Essentially, Prof. Katz takes issue simultaneously with both Access Copyright for its “monopolistic excess, abuse, and inequitable conduct” and AUCC for diagnosing the problem but asking for a solution that could “inadvertently backfire and serve the interests of Access Copyright to the detriment of Canadian academic institutions.”
Here’s a taste - and I strongly recommend anyone interested in any or all of the post-secondary tariff hearing, copyright law, competition law, Access Copyright, collectives generally and the Copyright Board should read his whole submission:
The AUCC’s Application draws a dim picture of monopolistic excess, abuse, and inequitable conduct. It confirms that many of the concerns raised in the course of Access Copyright’s Application to grant the Interim Tariff have materialized. The Board should intervene to rectify this problem.
Unfortunately, while the AUCC correctly diagnosed some of the problems, it asks to Board to prescribe the wrong remedy. I am not persuaded that amending the Interim Tariff to require Access Copyright to grant transactional licenses on a per copy basis—as the AUCC requests—is the optimal remedy for these issues. In fact, I am concerned that ordering Access Copyright to grant transactional licenses might actually—under some circumstances—aggravate the problem. While I am confident that this was not the AUCC’s intention, I believe that the remedy that it proposes could inadvertently backfire and serve the interests of Access Copyright to the detriment of Canadian academic institutions.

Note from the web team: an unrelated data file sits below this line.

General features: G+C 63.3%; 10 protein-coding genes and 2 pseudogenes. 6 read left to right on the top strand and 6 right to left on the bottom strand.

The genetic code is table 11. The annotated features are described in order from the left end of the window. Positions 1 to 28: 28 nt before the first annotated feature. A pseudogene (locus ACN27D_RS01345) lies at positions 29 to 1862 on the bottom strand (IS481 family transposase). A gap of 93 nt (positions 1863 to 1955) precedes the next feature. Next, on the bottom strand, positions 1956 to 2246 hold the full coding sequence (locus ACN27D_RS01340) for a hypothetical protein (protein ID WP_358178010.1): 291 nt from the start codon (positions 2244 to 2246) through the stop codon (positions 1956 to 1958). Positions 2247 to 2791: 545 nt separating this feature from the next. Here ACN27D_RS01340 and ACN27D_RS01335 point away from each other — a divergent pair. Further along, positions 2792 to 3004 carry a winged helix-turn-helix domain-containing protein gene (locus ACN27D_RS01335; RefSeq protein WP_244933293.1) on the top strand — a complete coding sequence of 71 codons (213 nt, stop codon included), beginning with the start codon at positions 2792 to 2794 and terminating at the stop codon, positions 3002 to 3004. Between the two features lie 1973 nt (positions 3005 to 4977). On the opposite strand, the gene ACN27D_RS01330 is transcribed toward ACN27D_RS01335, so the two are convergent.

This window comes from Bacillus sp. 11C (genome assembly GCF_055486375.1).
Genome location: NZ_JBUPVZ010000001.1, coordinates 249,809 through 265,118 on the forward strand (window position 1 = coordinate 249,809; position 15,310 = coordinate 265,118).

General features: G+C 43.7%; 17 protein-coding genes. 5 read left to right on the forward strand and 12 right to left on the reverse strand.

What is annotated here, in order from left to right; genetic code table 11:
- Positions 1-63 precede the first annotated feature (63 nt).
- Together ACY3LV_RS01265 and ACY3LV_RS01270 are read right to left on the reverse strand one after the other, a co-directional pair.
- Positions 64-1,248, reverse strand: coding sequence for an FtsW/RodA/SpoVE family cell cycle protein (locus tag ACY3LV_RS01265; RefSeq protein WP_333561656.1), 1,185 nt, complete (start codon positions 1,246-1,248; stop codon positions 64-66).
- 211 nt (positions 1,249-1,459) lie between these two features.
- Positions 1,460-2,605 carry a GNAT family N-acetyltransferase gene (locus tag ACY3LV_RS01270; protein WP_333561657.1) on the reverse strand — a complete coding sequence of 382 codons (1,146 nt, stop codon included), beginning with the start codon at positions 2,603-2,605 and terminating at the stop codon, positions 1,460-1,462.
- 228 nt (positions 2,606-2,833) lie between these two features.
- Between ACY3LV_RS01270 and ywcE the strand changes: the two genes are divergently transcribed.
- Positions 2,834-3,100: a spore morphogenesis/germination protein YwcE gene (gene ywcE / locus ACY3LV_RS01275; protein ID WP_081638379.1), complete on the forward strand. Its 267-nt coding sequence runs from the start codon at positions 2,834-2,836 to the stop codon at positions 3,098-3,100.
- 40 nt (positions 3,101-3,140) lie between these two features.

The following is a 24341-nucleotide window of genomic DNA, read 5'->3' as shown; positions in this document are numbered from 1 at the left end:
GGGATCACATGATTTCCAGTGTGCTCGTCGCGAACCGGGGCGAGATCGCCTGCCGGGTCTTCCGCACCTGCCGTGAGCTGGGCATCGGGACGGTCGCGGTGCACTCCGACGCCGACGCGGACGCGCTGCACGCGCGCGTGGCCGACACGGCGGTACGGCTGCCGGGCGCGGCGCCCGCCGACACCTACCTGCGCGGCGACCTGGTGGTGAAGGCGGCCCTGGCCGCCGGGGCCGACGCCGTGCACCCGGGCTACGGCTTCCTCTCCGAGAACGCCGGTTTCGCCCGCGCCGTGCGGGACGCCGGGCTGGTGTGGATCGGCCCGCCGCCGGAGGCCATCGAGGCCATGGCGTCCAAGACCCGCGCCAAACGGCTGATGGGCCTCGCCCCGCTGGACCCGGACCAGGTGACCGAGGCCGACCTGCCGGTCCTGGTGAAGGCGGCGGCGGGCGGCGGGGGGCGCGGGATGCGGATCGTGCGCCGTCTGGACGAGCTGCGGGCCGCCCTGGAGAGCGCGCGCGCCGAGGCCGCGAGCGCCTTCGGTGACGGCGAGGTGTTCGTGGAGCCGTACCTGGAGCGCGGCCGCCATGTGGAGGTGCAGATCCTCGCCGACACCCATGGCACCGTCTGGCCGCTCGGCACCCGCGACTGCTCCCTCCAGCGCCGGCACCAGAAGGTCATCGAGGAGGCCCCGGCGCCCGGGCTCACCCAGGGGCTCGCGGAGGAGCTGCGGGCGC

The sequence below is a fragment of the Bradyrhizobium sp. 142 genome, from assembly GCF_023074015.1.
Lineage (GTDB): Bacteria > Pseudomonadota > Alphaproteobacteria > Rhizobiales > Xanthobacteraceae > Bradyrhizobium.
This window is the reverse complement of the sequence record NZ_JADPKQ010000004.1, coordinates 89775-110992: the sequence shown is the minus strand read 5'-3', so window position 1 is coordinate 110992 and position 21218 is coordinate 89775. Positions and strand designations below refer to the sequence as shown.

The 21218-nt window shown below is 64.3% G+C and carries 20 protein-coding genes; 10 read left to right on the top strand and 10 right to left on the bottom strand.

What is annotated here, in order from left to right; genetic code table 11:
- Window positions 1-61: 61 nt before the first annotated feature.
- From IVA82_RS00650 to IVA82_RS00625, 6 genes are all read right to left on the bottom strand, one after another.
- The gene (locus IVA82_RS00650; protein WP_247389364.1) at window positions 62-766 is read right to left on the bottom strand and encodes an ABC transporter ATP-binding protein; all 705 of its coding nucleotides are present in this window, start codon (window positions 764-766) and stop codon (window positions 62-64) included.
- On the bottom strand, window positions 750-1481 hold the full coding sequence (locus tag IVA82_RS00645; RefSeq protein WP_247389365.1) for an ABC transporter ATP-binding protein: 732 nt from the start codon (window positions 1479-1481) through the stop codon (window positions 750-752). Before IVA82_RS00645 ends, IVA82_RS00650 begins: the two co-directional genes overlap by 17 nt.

Canada’s academic institutions need competitive alternatives to Access Copyright, not to enlarge its mandate. They deserve to have the benefits of a competitive licensing marketplace, with competitive licensing practices, and competitive prices. This marketplace is emerging and the Board should make sure that it continues to evolve despite occasional difficulties. Extending the mandate of Access Copyright and installing it as the place to go for all licensing needs will not guarantee successful evolution of this emerging marketplace; it will ensure its stagnation.
Academic institutions need competitive alternatives to Access Copyright, not alternative offers from Access Copyright and ongoing expensive proceedings at the Copyright Board. ...